The idea that Mitch McConnell and the Republicans are in the senate are trying to deny the president his constitutional right to appoint Supreme Court justices is really an outrage.  And it is an outrage because these guys - Republicans, they love the constitution.  They talk about the constitution day after day after day.  Except, I guess, when you have a Democratic president who is doing his constitutional duty and nominating a Supreme Court justice.

 

So, I hope very much that the American people are loud and clear and say to the Republicans, let the president, the president must have the right to do what the constitutional mandates.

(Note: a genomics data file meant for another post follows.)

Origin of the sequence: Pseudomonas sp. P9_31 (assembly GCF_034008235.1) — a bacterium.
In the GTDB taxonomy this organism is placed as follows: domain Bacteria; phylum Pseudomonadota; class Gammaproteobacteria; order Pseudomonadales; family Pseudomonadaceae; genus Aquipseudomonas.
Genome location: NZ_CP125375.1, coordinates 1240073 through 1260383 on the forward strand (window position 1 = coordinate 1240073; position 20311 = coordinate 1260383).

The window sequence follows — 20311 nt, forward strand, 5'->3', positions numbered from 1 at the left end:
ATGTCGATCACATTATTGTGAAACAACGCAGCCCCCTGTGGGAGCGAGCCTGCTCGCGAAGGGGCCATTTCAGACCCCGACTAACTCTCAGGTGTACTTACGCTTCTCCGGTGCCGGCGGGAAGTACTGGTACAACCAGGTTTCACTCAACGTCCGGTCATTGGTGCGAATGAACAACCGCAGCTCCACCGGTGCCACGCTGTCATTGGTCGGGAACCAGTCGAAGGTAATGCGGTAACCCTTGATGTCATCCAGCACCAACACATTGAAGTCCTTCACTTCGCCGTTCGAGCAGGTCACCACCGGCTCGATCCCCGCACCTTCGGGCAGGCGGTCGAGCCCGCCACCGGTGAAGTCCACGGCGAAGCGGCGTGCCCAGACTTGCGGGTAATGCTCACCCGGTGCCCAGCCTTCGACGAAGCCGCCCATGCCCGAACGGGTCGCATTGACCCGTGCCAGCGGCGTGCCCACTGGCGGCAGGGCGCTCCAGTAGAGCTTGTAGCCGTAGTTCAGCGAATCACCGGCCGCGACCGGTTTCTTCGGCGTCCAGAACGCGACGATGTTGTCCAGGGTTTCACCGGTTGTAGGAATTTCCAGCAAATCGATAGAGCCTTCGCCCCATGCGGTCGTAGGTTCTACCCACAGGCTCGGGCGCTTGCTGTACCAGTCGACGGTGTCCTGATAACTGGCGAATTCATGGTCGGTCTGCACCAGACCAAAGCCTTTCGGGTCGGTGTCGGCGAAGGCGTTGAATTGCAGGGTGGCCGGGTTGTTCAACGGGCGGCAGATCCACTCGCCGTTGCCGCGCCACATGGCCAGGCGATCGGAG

TAPPER:  Quickly, sir, The Chicago Tribune uncovered a photograph this week of you being arrested during the civil rights era.  What do you remember from that day?

 

SANDERS:  I remember it pretty well.

 

I remember being arrested.  This had to do with opposition to segregated schools in Chicago.  I mean, I remember very clearly being arrested, being thrown into a police wagon and driven to the police station.  It was an interesting day.

 

TAPPER:  All right, Senator Bernie Sanders, good luck in South Carolina.  We will see you on the campaign trail, sir.

 

SANDERS:  Thank you very much, Jake.

 

 

###END INTERVIEW###